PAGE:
Neural Circuits for Anorexia

One of the striking characteristics of AGRP neurons is that their rapid ablation in adult mice leads to anorexia, ultimately resulting in death by starvation [12]. Although this was first attributed to the important role of AGRP neurons to positively regulate appetite, further investigation has revealed that suppression of eating may be due to a function of AGRP neurons that is distinct from the process by which these neurons acutely elicit voracious food intake. Using localized intracranial injections of benzodiazepines (GABAA receptor potentiators), it was found that infusion into the PBN restored feeding in mice after AGRP neuron ablation, and this was not seen in other areas, such as the PVH [32]. Therefore, AGRP neuron projections to the PBN appear to play an essential role for maintaining appetite through their release of GABA. In light of this, it was surprising when activation of AGRP axon projections to the PBN did not elicit feeding in the same manner as the ARCAGRP→PVH projection did [11]. However, the distinction between these two pathways has become increasingly clear with further analysis of the PBN appetite regulatory circuit, which appears to be a visceral malaise anorexia circuit and not an acute activator of voracious eating.

Using rescue of AGRP neuron ablation-induced anorexia as a readout, a series of hindbrain manipulations was identified that restored eating in mice lacking AGRP neurons. These experiments revealed a circuit from hindbrain serotonin neurons to serotonin receptor 3 (5HT3 receptor)-expressing neurons in the nucleus of the solitary tract (NTS) that, in turn, activates glutamatergic NTS neurons that project to the PBN [33] (fig. 1). The involvement of 5HT3 receptor signaling in the NTS and a finding that the antiemetic ondansetron (a 5HT3 receptor antagonist) restored eating after AGRP neuron ablation indicated that this circuit may also be activated by signals that lead to nausea. Indeed, further investigation has shown that a subset of PBN neurons that express the peptide calcitonin gene-related peptide (CGRP) mediate the response to many signals associated with nausea or illness and are known to suppress appetite [34]. Activation of PBNCGRP axon projections to the CEA but not to the BNST strongly reduces appetite [34]. Moreover, silencing PBNCGRP neurons leads to modest reduction in anorexia due to nausea agents such as LiCl; however, basal food intake is not elevated [34]. Furthermore, a recent report found that neurons that express protein kinase C-δ (PKC-δ+) in the lateral division of CEA are likely responsible for the anorexigenic effect of PBNCGRP activation [35]. PKC-δ+ neurons receive direct synaptic input from PBNCGRP neurons. Moreover, increasing PKC-δ+ neuron activity robustly reduced food intake, whereas inhibition of these neurons modestly increased food intake [35]. A local inhibitory connection made by PKC-δ+ neurons onto other CEA neurons (PKC-δ-) likely mediates this effect, although the precise molecular identity of these PKC-δ- neurons remains to be determined [35].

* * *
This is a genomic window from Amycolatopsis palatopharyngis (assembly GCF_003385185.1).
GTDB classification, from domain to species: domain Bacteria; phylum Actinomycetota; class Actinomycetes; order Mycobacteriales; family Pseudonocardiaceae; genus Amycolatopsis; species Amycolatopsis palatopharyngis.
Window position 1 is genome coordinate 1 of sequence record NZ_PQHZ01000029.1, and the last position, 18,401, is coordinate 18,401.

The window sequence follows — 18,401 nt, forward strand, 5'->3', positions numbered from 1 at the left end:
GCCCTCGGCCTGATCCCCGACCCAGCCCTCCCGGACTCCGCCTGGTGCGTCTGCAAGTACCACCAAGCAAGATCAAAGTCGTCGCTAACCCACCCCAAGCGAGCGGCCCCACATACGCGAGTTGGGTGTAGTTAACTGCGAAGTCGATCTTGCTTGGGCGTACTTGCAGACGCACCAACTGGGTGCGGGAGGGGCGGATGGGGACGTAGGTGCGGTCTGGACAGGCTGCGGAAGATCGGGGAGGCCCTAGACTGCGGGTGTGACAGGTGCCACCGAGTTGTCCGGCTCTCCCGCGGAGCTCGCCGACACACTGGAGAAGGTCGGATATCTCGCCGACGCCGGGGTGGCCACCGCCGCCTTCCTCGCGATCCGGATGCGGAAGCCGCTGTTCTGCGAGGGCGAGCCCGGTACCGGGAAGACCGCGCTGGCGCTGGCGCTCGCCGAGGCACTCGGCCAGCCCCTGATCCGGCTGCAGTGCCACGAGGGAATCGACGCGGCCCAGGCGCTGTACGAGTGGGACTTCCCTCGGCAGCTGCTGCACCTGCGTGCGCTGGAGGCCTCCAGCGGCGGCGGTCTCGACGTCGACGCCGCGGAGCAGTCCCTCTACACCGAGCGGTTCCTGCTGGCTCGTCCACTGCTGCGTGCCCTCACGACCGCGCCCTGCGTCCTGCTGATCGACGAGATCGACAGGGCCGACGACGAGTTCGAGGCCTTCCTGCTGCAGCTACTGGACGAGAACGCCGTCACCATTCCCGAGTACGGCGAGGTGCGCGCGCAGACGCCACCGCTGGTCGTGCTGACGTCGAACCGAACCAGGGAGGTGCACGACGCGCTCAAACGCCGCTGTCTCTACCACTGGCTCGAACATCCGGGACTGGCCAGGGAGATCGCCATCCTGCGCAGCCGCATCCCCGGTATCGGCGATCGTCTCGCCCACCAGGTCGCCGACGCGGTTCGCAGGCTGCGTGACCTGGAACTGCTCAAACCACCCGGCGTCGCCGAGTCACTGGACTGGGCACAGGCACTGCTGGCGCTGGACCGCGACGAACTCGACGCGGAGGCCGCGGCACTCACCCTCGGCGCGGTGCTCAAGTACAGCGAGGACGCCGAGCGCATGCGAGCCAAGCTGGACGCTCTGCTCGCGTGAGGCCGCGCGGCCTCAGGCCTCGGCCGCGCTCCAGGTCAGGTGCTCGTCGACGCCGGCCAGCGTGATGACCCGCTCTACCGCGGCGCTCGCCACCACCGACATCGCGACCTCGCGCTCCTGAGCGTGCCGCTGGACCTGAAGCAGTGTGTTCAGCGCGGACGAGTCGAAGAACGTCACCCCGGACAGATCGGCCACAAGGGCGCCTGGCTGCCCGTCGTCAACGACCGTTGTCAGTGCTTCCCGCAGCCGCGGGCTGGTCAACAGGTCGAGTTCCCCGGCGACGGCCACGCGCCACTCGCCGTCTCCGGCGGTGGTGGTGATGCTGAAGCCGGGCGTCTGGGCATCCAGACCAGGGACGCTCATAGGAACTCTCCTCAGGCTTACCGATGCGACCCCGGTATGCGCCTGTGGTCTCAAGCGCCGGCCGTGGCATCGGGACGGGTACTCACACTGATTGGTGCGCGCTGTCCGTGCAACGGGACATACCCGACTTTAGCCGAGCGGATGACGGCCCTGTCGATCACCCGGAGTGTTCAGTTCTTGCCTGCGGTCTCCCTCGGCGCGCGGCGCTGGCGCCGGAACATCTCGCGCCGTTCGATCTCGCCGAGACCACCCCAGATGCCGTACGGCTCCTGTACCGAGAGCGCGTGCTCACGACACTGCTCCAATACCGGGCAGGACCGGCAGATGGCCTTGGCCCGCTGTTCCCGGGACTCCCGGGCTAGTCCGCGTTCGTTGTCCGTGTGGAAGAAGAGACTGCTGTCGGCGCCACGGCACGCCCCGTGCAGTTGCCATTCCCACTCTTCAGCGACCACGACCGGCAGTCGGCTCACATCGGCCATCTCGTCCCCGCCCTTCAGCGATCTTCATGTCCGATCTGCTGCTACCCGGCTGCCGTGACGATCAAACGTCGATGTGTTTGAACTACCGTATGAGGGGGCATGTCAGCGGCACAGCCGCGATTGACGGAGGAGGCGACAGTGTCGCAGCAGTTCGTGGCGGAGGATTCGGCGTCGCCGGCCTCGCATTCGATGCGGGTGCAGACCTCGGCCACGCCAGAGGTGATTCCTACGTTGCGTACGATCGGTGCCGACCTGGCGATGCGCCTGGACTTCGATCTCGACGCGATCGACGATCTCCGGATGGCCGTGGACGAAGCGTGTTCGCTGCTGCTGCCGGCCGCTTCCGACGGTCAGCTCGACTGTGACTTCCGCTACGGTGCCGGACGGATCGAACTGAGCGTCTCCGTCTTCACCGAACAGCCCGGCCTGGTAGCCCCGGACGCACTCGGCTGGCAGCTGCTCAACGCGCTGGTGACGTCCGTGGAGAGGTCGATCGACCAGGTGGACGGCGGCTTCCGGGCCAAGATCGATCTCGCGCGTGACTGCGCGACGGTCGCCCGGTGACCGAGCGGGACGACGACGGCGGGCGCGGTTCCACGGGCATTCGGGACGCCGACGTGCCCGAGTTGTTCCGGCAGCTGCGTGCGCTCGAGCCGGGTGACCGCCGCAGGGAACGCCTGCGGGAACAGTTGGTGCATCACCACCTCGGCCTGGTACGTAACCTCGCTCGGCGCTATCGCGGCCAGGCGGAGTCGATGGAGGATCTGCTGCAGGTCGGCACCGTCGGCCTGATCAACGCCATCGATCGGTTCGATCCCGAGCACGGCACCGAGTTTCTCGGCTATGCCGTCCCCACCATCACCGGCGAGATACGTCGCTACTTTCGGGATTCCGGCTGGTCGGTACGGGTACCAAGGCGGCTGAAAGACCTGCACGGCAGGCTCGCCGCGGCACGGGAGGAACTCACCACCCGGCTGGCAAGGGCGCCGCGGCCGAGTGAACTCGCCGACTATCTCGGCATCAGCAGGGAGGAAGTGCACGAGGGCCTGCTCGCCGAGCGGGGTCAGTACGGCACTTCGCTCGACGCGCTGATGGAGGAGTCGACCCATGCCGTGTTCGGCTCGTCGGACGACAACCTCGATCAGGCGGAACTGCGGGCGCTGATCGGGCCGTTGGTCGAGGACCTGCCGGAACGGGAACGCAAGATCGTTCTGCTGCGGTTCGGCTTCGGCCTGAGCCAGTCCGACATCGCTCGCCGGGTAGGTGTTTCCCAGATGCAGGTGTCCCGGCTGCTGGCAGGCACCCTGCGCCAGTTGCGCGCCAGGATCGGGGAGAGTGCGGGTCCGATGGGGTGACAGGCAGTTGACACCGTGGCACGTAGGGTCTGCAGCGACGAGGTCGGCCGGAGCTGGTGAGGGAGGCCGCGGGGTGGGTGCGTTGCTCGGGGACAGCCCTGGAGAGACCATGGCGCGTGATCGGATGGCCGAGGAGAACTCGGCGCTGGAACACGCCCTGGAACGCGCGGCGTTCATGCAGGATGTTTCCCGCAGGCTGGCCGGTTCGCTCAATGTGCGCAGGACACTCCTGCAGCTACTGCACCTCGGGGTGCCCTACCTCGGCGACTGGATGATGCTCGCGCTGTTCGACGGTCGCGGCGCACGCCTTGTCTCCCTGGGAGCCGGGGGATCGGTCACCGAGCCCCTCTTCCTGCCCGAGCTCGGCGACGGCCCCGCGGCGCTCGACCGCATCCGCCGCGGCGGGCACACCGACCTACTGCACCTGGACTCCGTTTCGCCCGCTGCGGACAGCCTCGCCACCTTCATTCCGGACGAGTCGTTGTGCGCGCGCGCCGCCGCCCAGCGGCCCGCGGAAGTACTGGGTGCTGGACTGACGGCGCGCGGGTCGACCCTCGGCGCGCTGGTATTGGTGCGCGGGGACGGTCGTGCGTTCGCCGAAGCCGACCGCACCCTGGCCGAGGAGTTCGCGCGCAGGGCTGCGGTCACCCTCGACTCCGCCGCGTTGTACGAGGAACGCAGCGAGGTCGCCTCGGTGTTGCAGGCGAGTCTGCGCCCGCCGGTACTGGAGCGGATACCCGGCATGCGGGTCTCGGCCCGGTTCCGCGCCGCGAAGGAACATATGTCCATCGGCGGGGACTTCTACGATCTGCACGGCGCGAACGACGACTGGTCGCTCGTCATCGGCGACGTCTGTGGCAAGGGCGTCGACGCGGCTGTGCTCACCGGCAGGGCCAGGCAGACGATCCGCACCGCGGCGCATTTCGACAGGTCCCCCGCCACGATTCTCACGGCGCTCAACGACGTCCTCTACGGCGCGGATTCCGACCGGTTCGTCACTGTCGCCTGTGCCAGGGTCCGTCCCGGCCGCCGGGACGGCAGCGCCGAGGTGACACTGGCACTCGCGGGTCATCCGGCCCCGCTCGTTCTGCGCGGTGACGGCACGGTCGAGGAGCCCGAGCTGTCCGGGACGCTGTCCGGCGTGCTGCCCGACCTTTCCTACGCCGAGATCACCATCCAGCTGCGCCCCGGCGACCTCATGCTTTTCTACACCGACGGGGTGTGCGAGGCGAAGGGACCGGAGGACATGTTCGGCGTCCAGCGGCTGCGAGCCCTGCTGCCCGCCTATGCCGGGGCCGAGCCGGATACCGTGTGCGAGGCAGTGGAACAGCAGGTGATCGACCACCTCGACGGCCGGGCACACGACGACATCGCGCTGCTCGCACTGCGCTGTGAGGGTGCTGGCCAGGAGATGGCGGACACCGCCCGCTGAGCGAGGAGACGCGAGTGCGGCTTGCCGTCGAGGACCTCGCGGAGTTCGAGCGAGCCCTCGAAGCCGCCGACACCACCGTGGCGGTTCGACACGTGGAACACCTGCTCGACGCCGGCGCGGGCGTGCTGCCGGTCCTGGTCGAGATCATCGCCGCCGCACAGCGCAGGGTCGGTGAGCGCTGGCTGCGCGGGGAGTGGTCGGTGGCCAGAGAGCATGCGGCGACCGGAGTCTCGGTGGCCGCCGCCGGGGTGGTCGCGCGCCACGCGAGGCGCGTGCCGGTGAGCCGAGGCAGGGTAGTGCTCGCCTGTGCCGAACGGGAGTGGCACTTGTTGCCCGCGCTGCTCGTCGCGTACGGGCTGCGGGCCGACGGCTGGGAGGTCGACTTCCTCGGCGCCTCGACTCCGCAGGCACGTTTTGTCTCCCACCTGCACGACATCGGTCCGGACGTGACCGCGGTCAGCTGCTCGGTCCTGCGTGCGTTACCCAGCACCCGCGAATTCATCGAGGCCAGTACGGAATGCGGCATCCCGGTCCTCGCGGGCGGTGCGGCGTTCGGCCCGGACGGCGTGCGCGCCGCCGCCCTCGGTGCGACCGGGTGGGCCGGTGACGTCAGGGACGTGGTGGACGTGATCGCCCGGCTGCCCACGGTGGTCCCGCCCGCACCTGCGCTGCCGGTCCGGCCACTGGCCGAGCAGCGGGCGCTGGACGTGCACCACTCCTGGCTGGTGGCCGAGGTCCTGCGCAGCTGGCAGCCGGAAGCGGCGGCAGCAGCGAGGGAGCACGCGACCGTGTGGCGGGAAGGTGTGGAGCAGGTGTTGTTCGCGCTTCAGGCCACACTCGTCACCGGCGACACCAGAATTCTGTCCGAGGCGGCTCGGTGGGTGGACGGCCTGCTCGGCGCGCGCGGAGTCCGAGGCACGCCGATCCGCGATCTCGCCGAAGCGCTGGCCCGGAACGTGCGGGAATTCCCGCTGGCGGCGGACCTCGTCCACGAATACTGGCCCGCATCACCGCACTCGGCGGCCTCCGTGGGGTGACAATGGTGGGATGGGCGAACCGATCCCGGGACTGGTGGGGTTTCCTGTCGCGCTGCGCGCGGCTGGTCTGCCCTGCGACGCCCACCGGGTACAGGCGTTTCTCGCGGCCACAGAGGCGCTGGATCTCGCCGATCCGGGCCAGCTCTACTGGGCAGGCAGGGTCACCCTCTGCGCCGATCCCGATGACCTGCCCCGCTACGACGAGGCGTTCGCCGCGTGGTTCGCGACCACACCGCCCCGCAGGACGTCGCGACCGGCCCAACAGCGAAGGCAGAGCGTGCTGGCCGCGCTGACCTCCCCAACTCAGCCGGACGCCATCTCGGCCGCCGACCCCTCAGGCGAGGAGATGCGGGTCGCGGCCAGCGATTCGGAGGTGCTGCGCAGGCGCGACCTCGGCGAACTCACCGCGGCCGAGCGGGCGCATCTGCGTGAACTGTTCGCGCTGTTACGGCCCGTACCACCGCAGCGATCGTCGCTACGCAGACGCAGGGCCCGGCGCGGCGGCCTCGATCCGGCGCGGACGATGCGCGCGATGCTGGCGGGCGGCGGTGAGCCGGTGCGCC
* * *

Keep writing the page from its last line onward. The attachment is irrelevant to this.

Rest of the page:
What then is the role of the ARCAGRP→PBN projection? It appears that a visceral malaise anorexia circuit involving RMg5HT/ROb5HT→NTS5HT3R→ PBNglutamate(CGRP)→CEAGABA(PKC-δ+)→CEAPKC-δ- suppresses appetite and is modulated by AGRP neurons (fig. 1). The loss of the ARCAGRP→PBN inhibitory input appears to upset the excitatory/inhibitory balance in PBN neurons that mediates anorexia related to circulating and neural signals associated with visceral malaise. Therefore, ARCAGRP→PBN axon projections play an essential role for gating visceral inputs and suppressing a visceral malaise state that causes anorexia. It will also be important to investigate the possibility of a similar role for the ARCAGRP→CEA circuit, which was not found to evoke food intake [21], but it may be positioned to gate the anorexigenic output of the CEA.

Conclusions

Overall, the emerging picture is that AGRP neurons influence appetite through multiple processes. Based on investigations with cell type-specific and projection-specific manipulations, these include (1) long-term regulation of feeding behavior through POMC neurons, (2) acute control of appetite through an interconnected ‘core forebrain feeding circuit' [21] involving aBNST, PVH, LHAs, and the PVT, and (3) gating of visceral signals that include those associated with illness and nausea. It is noteworthy that nearly all of the brain regions associated with long-term feeding, acute appetite, or visceral malaise are also interconnected. Identification of additional cell types, cell type-specific perturbations, and circuit mapping techniques will be needed to elucidate the role of these seemingly distinct but shared networks in regulating different aspects of appetite. Furthermore, access to these different neural circuits will facilitate the understanding of the underlying behavioral mechanisms by which AGRP neurons elicit goal-directed motivated behaviors associated with food seeking [36].


References

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    External Resources